5. Place dough onto oiled (use olive oil) counter top
  6. Let sit 5 minutes
  7. Flatten and fold in all four sides of the ball. Folding helps create strength by aligning the gluten strands
  8. Turn over and reform the ball by massaging and pinching the bottom (the folded part) together. You will want to stretch the ball towards the bottom as you do this.
  9. Let sit again on the counter for 5 minutes
  10. Repeat steps 7-9 two more times. You will have formed the large ball three different times
  11. Divide evenly by weight into smaller balls (use the individual dough ball weights from the chart as a guide)
  12. Shape each individual ball by stretching and massaging until it forms a round ball
  13. Place in a plastic bag with a small amount of oil or into oiled proofing trays
  14. Put in refrigerator for 24-72 hours or leave on the counter for 3-5 hours
  15. If refrigerated, remove two hours before you plan on baking pizza to give the dough a chance to warm up

The Sauce

A simple pizza sauce can be just as good as one with more ingredients. The most basic will include only tomatoes, salt, and maybe some oil and basil. This basic sauce is usually found on Neapolitan pizza. However, since I go for a more NY style pizza, I like to make a sauce with a little more kick.

Ingredients for sauce:

  • 1 large can crushed tomatoes
  • 1 can tomato paste
  • 1 T red wine vinegar
  • 1 T olive oil or extra virgin olive oil
  • 2 cloves diced garlic or 1 T garlic powder
  • 1 t oregano
  • 1/2 t basil (optional)
  • Crushed red pepper to taste (I like it spicy)
  • Salt and pepper to taste

Mix the sauce ingredients together in a mixing bowl and leave for an hour or two if possible. You don’t need to cook the sauce. I play around with amounts all the time. Adjust to what you feel is best.

You can also use BBQ sauce, Alfredo sauce, or pesto depending on the types of pizza you make.

The Toppings

I’ve collected this list from some from some of the top pizza restaurants in the nation. Get as fancy or traditional as you see fit. Mix it up and have fun. I tend to allow for about an hour to prepare the ingredients.

Grated aged mozzarella
Fresh buffalo mozzarella, torn into chunks
Whole milk mozzarella (this is what I use and have only found it at Walmart)
Coarsely grated parmesan or romano
Grated provolone or cheddar
Fresh ricotta
Fresh chèvre
Smoked mozzarella or gouda
Parmigiano Reggiano
Goat cheese

Pepperoni, preferably thick-sliced by hand
Spicy sopressata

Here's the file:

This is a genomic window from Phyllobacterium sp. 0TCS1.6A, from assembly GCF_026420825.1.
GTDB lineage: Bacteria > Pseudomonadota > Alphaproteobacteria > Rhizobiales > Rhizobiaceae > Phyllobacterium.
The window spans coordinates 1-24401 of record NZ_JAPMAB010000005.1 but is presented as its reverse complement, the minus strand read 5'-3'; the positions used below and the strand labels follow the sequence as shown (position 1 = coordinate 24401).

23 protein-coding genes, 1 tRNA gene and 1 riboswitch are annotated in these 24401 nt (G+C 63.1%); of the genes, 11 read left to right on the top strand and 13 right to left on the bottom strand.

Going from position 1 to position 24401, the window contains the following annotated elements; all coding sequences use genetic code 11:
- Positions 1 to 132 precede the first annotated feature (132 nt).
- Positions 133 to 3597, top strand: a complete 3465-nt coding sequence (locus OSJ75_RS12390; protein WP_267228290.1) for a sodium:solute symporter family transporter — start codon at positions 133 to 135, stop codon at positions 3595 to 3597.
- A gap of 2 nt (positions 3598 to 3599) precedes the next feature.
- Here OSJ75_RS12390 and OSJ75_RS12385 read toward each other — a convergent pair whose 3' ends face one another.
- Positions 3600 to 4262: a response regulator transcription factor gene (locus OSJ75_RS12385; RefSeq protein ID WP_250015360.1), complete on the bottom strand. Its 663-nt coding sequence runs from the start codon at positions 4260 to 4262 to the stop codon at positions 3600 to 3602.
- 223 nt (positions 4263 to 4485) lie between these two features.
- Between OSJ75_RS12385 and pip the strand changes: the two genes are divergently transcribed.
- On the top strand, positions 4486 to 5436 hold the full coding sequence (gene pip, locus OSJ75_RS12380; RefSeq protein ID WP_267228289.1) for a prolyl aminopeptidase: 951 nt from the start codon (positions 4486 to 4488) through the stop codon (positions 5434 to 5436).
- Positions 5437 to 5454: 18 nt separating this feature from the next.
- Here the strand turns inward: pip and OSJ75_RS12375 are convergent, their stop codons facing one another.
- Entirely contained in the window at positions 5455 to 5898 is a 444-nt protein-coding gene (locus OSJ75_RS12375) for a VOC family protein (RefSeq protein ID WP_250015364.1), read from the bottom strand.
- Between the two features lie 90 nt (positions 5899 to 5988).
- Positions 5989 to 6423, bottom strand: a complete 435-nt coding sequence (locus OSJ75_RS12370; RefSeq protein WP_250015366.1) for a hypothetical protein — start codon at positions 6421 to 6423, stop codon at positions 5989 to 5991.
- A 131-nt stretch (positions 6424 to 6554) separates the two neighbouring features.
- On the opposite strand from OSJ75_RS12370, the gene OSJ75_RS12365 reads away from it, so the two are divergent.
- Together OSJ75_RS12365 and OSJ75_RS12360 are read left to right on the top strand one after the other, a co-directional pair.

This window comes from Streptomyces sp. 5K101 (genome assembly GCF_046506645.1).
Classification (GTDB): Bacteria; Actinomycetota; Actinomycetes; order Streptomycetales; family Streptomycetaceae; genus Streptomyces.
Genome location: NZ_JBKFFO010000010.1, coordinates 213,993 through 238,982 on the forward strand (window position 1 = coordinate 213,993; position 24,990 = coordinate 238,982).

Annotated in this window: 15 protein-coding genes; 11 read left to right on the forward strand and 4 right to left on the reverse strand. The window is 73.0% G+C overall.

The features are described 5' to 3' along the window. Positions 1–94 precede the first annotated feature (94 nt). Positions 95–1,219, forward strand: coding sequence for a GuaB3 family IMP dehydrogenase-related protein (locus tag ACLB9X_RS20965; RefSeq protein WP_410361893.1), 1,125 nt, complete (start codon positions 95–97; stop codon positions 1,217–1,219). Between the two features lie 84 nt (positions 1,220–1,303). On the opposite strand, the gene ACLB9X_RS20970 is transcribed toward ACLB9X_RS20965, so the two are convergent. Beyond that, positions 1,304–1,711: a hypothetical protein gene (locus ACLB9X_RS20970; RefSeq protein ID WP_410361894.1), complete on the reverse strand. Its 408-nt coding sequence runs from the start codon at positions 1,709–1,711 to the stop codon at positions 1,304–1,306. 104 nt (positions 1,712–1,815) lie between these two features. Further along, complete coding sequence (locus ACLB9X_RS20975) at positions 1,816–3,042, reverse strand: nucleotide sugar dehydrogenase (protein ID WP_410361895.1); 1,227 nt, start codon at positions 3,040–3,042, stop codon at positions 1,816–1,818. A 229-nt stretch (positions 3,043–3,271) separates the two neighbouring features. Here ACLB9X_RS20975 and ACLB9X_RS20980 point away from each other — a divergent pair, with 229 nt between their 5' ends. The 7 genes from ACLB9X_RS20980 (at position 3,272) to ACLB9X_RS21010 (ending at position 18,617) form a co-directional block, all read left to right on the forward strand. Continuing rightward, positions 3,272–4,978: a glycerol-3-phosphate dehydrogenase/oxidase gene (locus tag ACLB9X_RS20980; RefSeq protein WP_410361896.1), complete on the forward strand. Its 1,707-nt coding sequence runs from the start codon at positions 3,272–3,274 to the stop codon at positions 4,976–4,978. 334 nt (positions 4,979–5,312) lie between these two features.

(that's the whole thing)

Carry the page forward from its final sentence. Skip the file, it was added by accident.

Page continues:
Raw sausage (preferably homemade)
Thin-sliced lardo (apply this directly to the dough with just a bare dusting of grated cheese on top)

Sliced onions (slice really thin into rings)
Artichoke hearts
Mushrooms (cooked or fresh, thin sliced)
Cherry tomatoes, split
Eggplant slices, par-cooked (you can do this in the microwave!)
Sliced peppers or roasted peppers
Potatoes, parcooked and sliced
Shaved asparagus
Shaved zucchini or squash
Figs, split in half
Sun Dried Tomatoes 

Spices and Pickles
Chili flakes
Coriander or fennel seed
Pistachios, pinenuts, almonds, or walnuts
Pickled banana or jalapeño peppers
Chili oil

Post-bake Toppers
Thin sliced prosciutto or serrano
Fresh herbs like basil or oregano (can also be applied before baking)
Salad greens like arugula
Freshly squeezed lemon juice
Grated parmesan or romano
Thin sliced scallions
Extra-virgin olive oil or other strongly flavored oils

Putting It All Together

Preheat oven for 45 minutes to 1 hour on the highest temperature (500-550 degrees) your oven will go. If you have a stone/steel, make sure that is in the oven during preheat.

When you make the pizza, take the dough ball out and place it on a counter generously covered in flour (I’ve been using a half semolina/flour mix). You want to make sure there aren’t any wet spots on the bottom of the dough or it will stick if you are transferring it to a stone.

With the dough on the floured surface, press around the outside edge of the dough to form a small (~1/4-1/2 inch) crust. Gently press throughout the middle of the dough ball with your fingertips to slightly spread and dimple the dough. Try not to de-gas the dough – you want the pockets of air.

I usually pick up the dough at this point, holding it on my knuckles, and work around the edges moving it in a circle. Gravity will stretch the dough. You don’t want to go too fast or stretch too far or you will break the dough. If you take a sock hat and place your hands inside and stretch it with your knuckles in a circular motion, this is similar to how it will be with the dough. If it tears, bring both sides of the tear together and press to create a new seal.

Once it is about the size you want, place it on a lightly floured pizza peel or cookie sheet and top it with sauce, cheese (about 8 ounces for 14 inch pizza), etc.  Shake it back and forth before moving it to the oven to make sure it slides around. Shimmy it onto the steel in the oven. You can also try placing it on parchment paper before topping it if you don’t have a good way to move it to the stone.

If you aren’t using a stone/steel at all, you can probably try putting it on a cookie sheet before topping and place that in the oven. Another thing you could try is placing one cookie sheet in the oven during preheat and moving from another onto the preheated sheet. What you are trying to achieve is a quick transfer of heat and the stone/steel/cookie sheet will help provide that.

Bake for 4-12 minutes depending on the toppings, oven temp, stone/steel, etc. The crust should brown and the cheese should be bubbly. Remove and let cool for about 5 minutes before cutting. I usually cool it on a wire rack and transfer it to a cutting board.

Alternate Dough Recipe

If you don’t have a scale and want to have pizza now, here is an alternate dough recipe for making four 10-inch pizzas:

  • 2 1/4 t active dry yeast
  • 2 cups warm water (105-110°F)
  • 5-5 1/2 cups high gluten/bread flour
  • 2 t fine sea salt
  • Extra virgin olive oil, for greasing the bowl.

Follow the instructions from the other recipe.

Photos From Friends